Inspired by Alex Gibney’s latest film THE ARMSTRONG LIE, we take a look at some of the best sports documentaries on the circuit…

Alex Gibney’s latest film, THE ARMSTRONG LIE, is released in Irish cinemas this week. The film, which started off as a behind the scenes look at Armstrong’s return to the Tour De France, examines the lie that Lance Armstrong told the world, the one we were happy to believe… To a point.

With this in mind, we take a look back at some of the best documentaries made about the sporting world.


Released in 2007, Seth Gordon’s film follows Steve Wiebe in his attempts to take the world high score for the arcade game Donkey Kong. While this is a relatively low stakes activity, and a niche video game – yes, we consider it a sport – there is no denying that the emotional highs and lows associated with any sport are up there on the screen in KING OF KONG.
The film was hugely well received by critics and fans, and director Seth Gordon has gone on to make narrative features, such as HORRIBLE BOSSES.


This 1977 docudrama focuses on the 1975 Mr Universe and Mr Olympia competitions. Directed by Robert Fiore and George Butler, the breakout star of the film was Arnold Schwarzenegger; a young body builder trying to make it to the top and beat his rival Lou Ferrigno. Interestingly, HAROLD AND MAUDE star Bud Cort was originally supposed to bulk up over the course of the film, but left when he realised he was wrong for the role. PUMPING IRON normalised bodybuilding to the point that it began to creep into mainstream American culture, and spawned three sequels; PUMPING IRON II: THE WOMEN, RAW IRON and GENERATION IRON.


In 1985, Joe Simpson and Simon Yates set out to conquer the west face of the Siula Grande in the Peruvian Andes. On the way back down from the peak, however, disaster struck; Joe fell and, after an hour, Simon made the decision to cut the line that connected them, thinking his partner was already dead.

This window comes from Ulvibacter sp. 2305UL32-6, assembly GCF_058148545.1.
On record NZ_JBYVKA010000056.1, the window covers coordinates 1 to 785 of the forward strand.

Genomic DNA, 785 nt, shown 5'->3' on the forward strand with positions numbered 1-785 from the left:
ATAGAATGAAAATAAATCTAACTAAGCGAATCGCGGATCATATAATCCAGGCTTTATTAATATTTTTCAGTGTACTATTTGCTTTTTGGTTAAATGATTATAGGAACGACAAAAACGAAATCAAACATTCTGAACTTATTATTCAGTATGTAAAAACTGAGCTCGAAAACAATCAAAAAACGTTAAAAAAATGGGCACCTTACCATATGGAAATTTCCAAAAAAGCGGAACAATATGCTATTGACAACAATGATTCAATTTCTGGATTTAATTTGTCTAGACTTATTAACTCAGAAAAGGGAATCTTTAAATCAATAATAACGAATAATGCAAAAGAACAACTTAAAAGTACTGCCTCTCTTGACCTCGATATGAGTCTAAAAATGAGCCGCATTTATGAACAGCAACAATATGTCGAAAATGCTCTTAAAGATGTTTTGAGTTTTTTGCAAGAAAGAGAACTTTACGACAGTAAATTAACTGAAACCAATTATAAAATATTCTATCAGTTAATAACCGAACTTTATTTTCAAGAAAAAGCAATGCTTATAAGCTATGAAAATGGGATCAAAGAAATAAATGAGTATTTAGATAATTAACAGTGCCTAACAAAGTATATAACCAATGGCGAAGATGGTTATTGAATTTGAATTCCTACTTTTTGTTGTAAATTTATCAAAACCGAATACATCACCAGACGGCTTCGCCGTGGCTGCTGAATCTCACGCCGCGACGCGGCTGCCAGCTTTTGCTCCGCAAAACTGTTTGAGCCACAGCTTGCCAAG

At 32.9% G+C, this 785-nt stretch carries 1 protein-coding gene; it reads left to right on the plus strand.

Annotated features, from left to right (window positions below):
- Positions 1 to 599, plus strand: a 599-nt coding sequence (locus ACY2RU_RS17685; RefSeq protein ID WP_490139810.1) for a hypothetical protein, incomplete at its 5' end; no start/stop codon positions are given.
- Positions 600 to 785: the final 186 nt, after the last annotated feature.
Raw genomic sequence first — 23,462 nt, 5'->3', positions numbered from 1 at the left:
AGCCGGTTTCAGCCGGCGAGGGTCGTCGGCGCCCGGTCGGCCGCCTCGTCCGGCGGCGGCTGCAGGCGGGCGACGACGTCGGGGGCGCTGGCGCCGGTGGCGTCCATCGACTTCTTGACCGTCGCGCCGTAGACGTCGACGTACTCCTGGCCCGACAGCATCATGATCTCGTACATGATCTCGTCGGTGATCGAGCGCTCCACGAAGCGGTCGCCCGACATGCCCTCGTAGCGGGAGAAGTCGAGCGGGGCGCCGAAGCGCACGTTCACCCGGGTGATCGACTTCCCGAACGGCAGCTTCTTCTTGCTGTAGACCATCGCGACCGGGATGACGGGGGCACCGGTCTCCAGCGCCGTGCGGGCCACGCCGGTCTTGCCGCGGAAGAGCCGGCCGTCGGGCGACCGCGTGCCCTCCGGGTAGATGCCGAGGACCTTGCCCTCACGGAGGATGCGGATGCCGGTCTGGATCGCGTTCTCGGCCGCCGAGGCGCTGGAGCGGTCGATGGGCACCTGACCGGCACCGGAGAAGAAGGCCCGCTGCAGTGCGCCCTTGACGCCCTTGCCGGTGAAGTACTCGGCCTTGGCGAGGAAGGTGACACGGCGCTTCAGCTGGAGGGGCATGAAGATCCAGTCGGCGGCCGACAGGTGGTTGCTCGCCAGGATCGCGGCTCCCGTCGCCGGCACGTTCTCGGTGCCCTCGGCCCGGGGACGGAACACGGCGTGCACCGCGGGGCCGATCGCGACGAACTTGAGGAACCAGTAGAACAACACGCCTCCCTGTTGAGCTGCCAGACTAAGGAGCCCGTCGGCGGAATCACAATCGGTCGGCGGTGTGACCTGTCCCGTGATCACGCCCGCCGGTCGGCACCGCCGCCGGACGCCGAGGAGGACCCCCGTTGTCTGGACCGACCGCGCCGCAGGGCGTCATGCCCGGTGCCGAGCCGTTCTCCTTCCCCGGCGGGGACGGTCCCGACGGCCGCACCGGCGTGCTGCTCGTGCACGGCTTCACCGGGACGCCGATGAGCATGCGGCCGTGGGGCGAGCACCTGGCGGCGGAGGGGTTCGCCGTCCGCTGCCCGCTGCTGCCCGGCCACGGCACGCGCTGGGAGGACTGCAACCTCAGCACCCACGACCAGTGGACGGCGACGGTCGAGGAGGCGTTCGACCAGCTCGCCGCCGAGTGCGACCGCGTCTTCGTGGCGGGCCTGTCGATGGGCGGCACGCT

TOUCHING THE VOID is a tough film to watch, but ultimately one of hope and courage. Yates came under fire for cutting the rope, but Simpson has always maintained that he forgives his climbing partner.


Over the course of several months, two surfers from California – Mike Hynson and Robert August – search the globe for the perfect wave. They criss-cross the world, from Australia to Hawaii, from Africa to Tahiti and beyond. Along the way, these dedicated athletes do something that many people long for but rarely achieve; they live their dreams.
Director Bruce Brown literally followed summer around the globe during the course of filming this documentary, and such was its appeal in 1966 when it was released, that it gave rise to the ‘surf and travel’ culture of surfers who followed in Mike and Robert’s footsteps. THE ENDLESS SUMMER was beautifully shot and possibly the first film to show surfing as a serious sport, rather than a pastime for hippie beachniks.


A documentary on Brazilian Formula One racing driver Ayrton Senna, who won the F1 world championship three times before his death at age 34. Asif Kapadia’s film told the story of a racing legend who was taken fro us too soon, and was hugely well received on its release in 2010. The film went on to win the BAFTAS for Best Documentary Film and Best Editing.

Which is your favourite sport? More importantly, which is your favourite sports documentary? Let us know in the comments below.

Words: Brogen Hayes